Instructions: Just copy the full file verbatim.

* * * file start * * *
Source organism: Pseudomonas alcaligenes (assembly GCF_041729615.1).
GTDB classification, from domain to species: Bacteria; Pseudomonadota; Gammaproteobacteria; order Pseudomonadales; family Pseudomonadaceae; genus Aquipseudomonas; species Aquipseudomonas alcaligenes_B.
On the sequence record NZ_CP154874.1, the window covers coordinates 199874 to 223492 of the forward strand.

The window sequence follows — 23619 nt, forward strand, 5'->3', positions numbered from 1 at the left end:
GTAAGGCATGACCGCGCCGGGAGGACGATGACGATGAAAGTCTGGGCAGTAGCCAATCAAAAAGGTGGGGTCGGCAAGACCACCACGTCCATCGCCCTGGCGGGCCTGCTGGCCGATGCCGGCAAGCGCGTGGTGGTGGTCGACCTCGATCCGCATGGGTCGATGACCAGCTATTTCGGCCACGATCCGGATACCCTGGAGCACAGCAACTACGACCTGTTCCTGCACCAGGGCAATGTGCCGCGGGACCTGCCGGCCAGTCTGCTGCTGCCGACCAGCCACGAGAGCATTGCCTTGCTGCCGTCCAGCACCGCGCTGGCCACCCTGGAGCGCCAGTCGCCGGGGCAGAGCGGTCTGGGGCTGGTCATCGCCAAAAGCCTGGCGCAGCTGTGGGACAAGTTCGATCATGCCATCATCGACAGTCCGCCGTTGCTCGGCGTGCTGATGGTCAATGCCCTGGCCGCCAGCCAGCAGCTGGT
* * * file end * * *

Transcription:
Source organism: Pseudomonas alcaligenes (assembly GCF_041729615.1).
GTDB classification, from domain to species: Bacteria; Pseudomonadota; Gammaproteobacteria; order Pseudomonadales; family Pseudomonadaceae; genus Aquipseudomonas; species Aquipseudomonas alcaligenes_B.
On the sequence record NZ_CP154874.1, the window covers coordinates 199874 to 223492 of the forward strand.

The window sequence follows — 23619 nt, forward strand, 5'->3', positions numbered from 1 at the left end:
GTAAGGCATGACCGCGCCGGGAGGACGATGACGATGAAAGTCTGGGCAGTAGCCAATCAAAAAGGTGGGGTCGGCAAGACCACCACGTCCATCGCCCTGGCGGGCCTGCTGGCCGATGCCGGCAAGCGCGTGGTGGTGGTCGACCTCGATCCGCATGGGTCGATGACCAGCTATTTCGGCCACGATCCGGATACCCTGGAGCACAGCAACTACGACCTGTTCCTGCACCAGGGCAATGTGCCGCGGGACCTGCCGGCCAGTCTGCTGCTGCCGACCAGCCACGAGAGCATTGCCTTGCTGCCGTCCAGCACCGCGCTGGCCACCCTGGAGCGCCAGTCGCCGGGGCAGAGCGGTCTGGGGCTGGTCATCGCCAAAAGCCTGGCGCAGCTGTGGGACAAGTTCGATCATGCCATCATCGACAGTCCGCCGTTGCTCGGCGTGCTGATGGTCAATGCCCTGGCCGCCAGCCAGCAGCTGGT